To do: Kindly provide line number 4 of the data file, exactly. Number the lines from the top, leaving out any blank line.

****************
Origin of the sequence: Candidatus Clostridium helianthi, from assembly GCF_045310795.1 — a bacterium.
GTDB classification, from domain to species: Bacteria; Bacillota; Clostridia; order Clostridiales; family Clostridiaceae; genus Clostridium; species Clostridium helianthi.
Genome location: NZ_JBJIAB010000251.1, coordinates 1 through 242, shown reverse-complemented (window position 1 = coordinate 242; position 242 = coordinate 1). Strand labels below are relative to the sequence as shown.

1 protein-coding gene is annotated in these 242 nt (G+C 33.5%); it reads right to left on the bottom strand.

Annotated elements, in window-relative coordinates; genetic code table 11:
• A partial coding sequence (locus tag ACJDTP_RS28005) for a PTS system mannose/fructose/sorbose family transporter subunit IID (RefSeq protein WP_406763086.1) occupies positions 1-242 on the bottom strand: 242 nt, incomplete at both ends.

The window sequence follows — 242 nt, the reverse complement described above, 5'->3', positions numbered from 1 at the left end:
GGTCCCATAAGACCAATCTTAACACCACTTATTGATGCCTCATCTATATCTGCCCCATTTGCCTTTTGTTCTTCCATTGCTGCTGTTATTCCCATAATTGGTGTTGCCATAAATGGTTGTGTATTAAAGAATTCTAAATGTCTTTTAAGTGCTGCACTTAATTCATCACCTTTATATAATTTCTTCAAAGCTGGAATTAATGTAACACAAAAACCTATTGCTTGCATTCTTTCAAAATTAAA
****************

1 protein-coding gene is annotated in these 242 nt (G+C 33.5%); it reads right to left on the bottom strand.